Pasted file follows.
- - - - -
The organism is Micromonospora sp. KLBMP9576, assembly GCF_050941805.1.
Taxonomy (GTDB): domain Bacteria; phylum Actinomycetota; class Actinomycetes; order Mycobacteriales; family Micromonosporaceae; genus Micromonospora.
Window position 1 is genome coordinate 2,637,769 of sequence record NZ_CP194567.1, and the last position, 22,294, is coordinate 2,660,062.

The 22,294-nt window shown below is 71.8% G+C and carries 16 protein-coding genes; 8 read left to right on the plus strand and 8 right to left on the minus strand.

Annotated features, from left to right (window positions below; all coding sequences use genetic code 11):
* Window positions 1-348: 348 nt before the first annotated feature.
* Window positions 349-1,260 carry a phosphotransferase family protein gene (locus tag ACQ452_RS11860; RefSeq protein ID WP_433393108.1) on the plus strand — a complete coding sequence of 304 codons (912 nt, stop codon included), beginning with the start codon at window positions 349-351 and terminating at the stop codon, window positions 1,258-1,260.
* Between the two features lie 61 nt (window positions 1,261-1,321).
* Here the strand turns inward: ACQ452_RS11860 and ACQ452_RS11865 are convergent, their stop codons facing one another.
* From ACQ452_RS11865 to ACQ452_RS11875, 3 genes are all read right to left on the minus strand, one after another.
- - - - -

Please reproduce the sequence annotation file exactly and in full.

The organism is Micromonospora sp. KLBMP9576, assembly GCF_050941805.1.
Taxonomy (GTDB): domain Bacteria; phylum Actinomycetota; class Actinomycetes; order Mycobacteriales; family Micromonosporaceae; genus Micromonospora.
Window position 1 is genome coordinate 2,637,769 of sequence record NZ_CP194567.1, and the last position, 22,294, is coordinate 2,660,062.

The 22,294-nt window shown below is 71.8% G+C and carries 16 protein-coding genes; 8 read left to right on the plus strand and 8 right to left on the minus strand.

Annotated features, from left to right (window positions below; all coding sequences use genetic code 11):
* Window positions 1-348: 348 nt before the first annotated feature.
* Window positions 349-1,260 carry a phosphotransferase family protein gene (locus tag ACQ452_RS11860; RefSeq protein ID WP_433393108.1) on the plus strand — a complete coding sequence of 304 codons (912 nt, stop codon included), beginning with the start codon at window positions 349-351 and terminating at the stop codon, window positions 1,258-1,260.
* Between the two features lie 61 nt (window positions 1,261-1,321).
* Here the strand turns inward: ACQ452_RS11860 and ACQ452_RS11865 are convergent, their stop codons facing one another.
* From ACQ452_RS11865 to ACQ452_RS11875, 3 genes are all read right to left on the minus strand, one after another.